• Consider an asteriod that revolves around the sun in a circular orbit and has a period of revolution T. If the asteriod is instantaneously stopped in its orbit, it will fall towards the sun. Use Kepler's third law to deduce how long it will take for the asteroid to hit the sun. If the earth were stopped in its orbit, approximately how many days would it take before it hit the sun? (Hint: you can do this question easily if instead you regard this asteriod as almost stopped, so that it goes into a highly eccentric elliptical whose major axis is a bit greater than the radius of the original circular orbit.) HERE IS A SOLUTION (written by another instructory)
  • You wake up alone on an earth-like planet with no internet. You soon discover that there is no technology at all on this planet, and no people, but it has a sun and moon much like earth's, plenty of eager-to-please clever monkeys and lots of tasty snails. You are carrying: your calculus textbook, a pencil, a ruler, a stopwatch, a protractor, a microscope (all of very high quality), your lucky gnome, and a marshmallow. You soon realise that the most exciting thing you can do is estimate the mass of the planet. Explain how to do this, using the technology available to you (sticks, stones, birch bark, ...). (Note: if you get stuck and do some research into this question, that's ok, but please cite any resources used.)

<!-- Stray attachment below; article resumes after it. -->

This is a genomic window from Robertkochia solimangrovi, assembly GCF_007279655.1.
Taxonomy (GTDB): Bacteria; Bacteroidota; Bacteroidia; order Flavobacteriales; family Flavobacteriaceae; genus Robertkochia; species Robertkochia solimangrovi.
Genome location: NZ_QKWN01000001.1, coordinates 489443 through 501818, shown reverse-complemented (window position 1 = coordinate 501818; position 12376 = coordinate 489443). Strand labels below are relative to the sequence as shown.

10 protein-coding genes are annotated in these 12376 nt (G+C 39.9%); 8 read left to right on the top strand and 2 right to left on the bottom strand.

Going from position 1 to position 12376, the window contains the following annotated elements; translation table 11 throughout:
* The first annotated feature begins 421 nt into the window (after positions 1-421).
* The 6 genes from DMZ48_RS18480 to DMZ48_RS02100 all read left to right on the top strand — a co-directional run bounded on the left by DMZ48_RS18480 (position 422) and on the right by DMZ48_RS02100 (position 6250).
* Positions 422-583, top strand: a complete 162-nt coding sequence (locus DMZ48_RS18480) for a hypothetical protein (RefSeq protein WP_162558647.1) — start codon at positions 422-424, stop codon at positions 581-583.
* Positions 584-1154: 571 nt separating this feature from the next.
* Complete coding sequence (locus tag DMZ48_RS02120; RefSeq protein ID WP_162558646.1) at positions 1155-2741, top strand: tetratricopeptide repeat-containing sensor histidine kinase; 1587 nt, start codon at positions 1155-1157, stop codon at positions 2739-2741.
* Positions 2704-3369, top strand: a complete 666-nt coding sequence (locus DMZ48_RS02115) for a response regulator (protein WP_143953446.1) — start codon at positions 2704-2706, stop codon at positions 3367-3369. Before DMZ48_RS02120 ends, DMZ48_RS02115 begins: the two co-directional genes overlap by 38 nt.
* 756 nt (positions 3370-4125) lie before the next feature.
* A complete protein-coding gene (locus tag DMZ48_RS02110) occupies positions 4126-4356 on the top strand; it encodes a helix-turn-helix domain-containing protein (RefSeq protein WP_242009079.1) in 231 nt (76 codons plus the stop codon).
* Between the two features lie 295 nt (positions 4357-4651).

• Enjoy Thanksgiving.


  • Midterm Solutions for Test A & Test B (look at the header of your test to figure out which is the right one for you)

Homework #6, Due Wednesday, October 20th:

  • 17.1 #2, 6, 8, 11-14, 15-18, 22, 26, 29-32, 34, 36 (maybe try #35 first). Scan (from Early Transcendentals 16.1, identical to our 17.1)
  • SOLUTIONS: here

Homework #7, Due Wednesday, October 27th:

  • 17.2 #4, 6, 14, 17, 18, 22, 34 (see Example 3 and the discussion before it), 40, 43, 44, 45. Scan
  • Do these Extra Problems. These are extremely important extra problems! Do not skip them!
  • 17.3 #1, 2, 26. Scan
  • SOLUTIONS: book problems, extra problems

Homework #8, Due Wednesday, November 3rd:

  • 17.3 #3, 8, 16, 22, 28, 34 Scan
  • Extra Problem #1: Write down an example of a region which is 1) not connected; 2) connected but not simply-connected; 3) simply-connected. For examples of what "writing down a region" means, see but don't hand in 17.3 #29-32.
  • Extra Problem #2: One consequence of Kepler's Second Law is that a planet in an elliptical orbit moves faster while it is closer to the sun. Explain why this is a consequence of conservation of energy (qualitatively).
  • 17.4 #4, 8, 12, 18, 21 (problem #21 may be working ahead a bit, depending how far we get; read the textbook after example 2 and see equation (5), concerning the formulas for area). Scan
  • SOLUTIONS: book problems, extra problems

Suggested Review Problems for Midterm #2 (not to hand in):